Sound ordinance could lead to changes around Eureka Springs, Ark.
EUREKA SPRINGS, Ark. (KY3) - A sound ordinance in Eureka Springs could force changes to special permits for restaurants and music festivals.
The Eureka Springs City Council met on Sept. 27, looking to change code for amplified sound permits.
This comes after the Bikes, Blues and BBQ festival was officially cancelled over the past weekend. The decision has also made some city officials believe there is a lack of clarification in what events constitute special use permits.
Eureka Springs has several restaurants that feature outdoor seating with frequent live music. While Eureka Springs is a small community, commercial and residential areas are close in proximity. Thus council members say a sound ordinance is understandable.
”Its important so everyone has a clear understanding about who can provide this kind of music, at what decibels and when,” said city council member Terry McClung.
Currently, restaurants can play music under 65 decibels until 10 p.m.
James Devito appreciates it as he has lived and work in the downtown area for several years.
”There’s a number of bed-and-breakfasts here and several hotels,” said Devito. “So there’s a lot of people who would like a goodnight’s rest.”
But, how is it enforced? First, a complaint about the loud noise has to be filed. Then, police will go out and use a decibel meter. The reading in taken from the complainant’s property line. If a violation is evident, then enforcement follows.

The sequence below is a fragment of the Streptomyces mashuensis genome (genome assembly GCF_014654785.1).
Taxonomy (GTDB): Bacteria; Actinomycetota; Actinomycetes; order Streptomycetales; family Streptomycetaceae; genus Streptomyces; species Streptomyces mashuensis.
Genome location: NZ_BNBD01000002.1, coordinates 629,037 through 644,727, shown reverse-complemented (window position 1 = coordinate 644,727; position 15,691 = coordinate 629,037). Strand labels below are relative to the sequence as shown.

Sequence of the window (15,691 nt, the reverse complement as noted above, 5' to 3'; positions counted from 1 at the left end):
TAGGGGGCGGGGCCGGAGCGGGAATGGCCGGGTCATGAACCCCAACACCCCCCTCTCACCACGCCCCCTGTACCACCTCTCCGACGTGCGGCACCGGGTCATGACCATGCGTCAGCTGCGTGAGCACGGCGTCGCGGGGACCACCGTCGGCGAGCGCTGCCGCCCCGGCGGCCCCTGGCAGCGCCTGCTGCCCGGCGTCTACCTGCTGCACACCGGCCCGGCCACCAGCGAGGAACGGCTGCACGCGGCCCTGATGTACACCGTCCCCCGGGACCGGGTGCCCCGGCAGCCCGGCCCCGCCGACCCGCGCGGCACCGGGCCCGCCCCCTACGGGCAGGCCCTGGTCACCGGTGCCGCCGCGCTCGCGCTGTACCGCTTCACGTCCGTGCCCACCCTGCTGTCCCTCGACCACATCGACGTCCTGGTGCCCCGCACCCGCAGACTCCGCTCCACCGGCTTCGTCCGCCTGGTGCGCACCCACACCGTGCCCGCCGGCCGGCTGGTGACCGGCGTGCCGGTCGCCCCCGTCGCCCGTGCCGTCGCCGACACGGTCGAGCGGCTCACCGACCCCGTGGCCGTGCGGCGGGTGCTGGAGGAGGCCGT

”A big thing is we don’t want sound used to lure in customer, because then if everyone is doing it, nobody really benefits,” said Devito.
To operate any later requires a special permit, and how that’s obtained could change with the city’s ordinance. Curfew is a big deal. Special-use permits allow restaurants to play music until 2 a.m. during music festivals.
The key factor for city council is, what events allow restaurants to apply for those special-use permits. Some restaurant owners stated that they believe the new ordinance is directly aimed at them.
”Live music is very important for Eureka Springs because we have to entertain our guests as far as any kind of festival, or special events where the music is extra loud and extra late,” said McClung.
The sound ordinance is scheduled to be discussed by city council on Oct. 11. Yhe goal to clarify what events will allow restaurants to apply for a special use permit.
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